Stefan Effenberg net worth in 2023 Career & Relationship
|Estimated value:||€15 million|
|Country of origin:||Germany|
|Source of Wealth:||footballer|
During his active football days in the 1990s, Stefan Effenberg was one of the most dazzling personalities in German football. During his active career, the gifted midfielder not only drew attention to himself through his sporting performances on the soccer field, but also through minor and major scandals off the line, earning himself the reputation of an “enfant terrible” in German soccer.
Effenberg grew up in modest circumstances with two sisters and a brother in Hamburg-Niendorf. His father was a bricklayer and the family lived in a working-class area. Stefan Effenberg was able to free himself from this milieu through football and later immerse himself in the world of glamor and jet sets. Young Stefan started playing football at the age of four. His youth career was rather unremarkable. He first played for SC Victoria Hamburg, then switched to Bramfelder SV and then returned to Victoria Hamburg as a junior. Until then, he had hardly been noticed at sighting tournaments. He was then discovered by Wolf Werner, Jupp Heynckes’ assistant coach, who brought Effenberg to Borussia Mönchengladbach when he was 18. “Effe” then played his first Bundesliga game for Borussia in November 1987 and received a professional contract. Before that he had completed vocational training at the post office.
Effenberg initially played for Borussia for two years and was then brought to Bayern in 1990 by Jupp Heynckes, who was now coaching FC Bayern Munich. This first guest appearance in Munich (a second, much more successful one was to begin in 1998), was not crowned with any great success and so Effenberg left Germany in 1992, quite frustrated, to play for AC Fiorentina in the Italian league. After Florence had to be relegated, Effenberg initially returned to Mönchengladbach in 1994. During this time he achieved his first major sporting triumph when he won the German Cup for the first time with Borussia after beating VfL Wolfsburg 3-0. In the meantime, Bayern had noticed Effenberg again and in 1998 he moved again from Mönchengladbach to Säbener Straße.
Now followed the most successful sporting years for the “Tiger”, as it was now called. As team captain, he led FCB to the German championship three times in a row from 1999 to 2001. In addition, Bayern also won the German Football Cup in 2000, which was Effenberg’s second success in this competition. The crown of his career came in 2001, when Bayern Munich won the Champions League and Effe equalized in the final against Valencia, saving Bayern into extra time and finally winning the penalty shoot-out. In addition, he also won the Intercontinental Cup with Bayern and thus secured the only success on a global level.
Things didn’t go so well for the eccentric midfielder in the German national soccer team. He won 35 caps by 1994 and was then sent home and thrown out of the national team during the World Cup in the United States for pointing his middle finger at some German fans in an obscene gesture. During the heyday of his career, he made a brief but unsuccessful comeback for the national team.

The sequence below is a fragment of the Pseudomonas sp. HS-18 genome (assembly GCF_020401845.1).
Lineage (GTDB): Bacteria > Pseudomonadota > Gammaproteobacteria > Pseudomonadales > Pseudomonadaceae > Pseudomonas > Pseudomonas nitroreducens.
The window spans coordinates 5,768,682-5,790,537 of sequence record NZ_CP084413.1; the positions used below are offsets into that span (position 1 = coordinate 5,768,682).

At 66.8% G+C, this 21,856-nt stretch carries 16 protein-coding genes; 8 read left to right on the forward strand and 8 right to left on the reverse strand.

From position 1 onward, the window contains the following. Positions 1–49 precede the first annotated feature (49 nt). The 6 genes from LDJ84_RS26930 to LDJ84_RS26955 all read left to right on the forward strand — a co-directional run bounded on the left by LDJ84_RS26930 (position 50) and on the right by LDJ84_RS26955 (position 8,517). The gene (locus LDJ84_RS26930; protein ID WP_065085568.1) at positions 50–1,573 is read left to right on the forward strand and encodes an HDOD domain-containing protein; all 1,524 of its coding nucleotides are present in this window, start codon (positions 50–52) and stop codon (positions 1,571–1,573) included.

After the time at FC Bayern Munich, Effenberg ended his active football time with VfL Wolfsburg and in Qatar. He then passed his coaching license, but his coaching career was far less successful than the active time. In the 2015/2016 season he coached the second division team Paderborn without much success. In 2019 he took over a managerial position in Uerdingen.
During his career, Effenberg repeatedly drew attention to himself with spectacular off-field actions. Legendary was his angry speech about the unemployed, which culminated in the quote “I would reduce the support to a minimum” and brought him a lot of public criticism. Effenberg’s problem was that he often reacted too impulsively and rarely minced his words in interviews. So he said about himself “I have a damn big problem: I’m always honest.” Effenberg also made a name for itself with a few scandals. He slapped a disco visitor and insulted a police officer during a traffic stop. When he was caught at another traffic stop with 1.07 per mil alcohol, he only said as his own apology, “Everyone has driven with 1.07 per mil.”
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Effenberg made the rise from the proletarian environment to the glitz and glamor of professional football. His eccentric, but sometimes hurtful nature was always a guarantee of success for him. He was not only a well-known and celebrated football player, but at the same time always an attractive figure that people were simply interested in. His 115 yellow cards during his time in the Bundesliga are proof that Effenberg always struggled with the last effort and that every means to achieve his goals was right for him. Cheffe Effe gave his reckoning with professional football and the illusory world around the black and white ball with his biography, which was published under the title “I showed it to everyone”.
|Estimated value:||€15 million|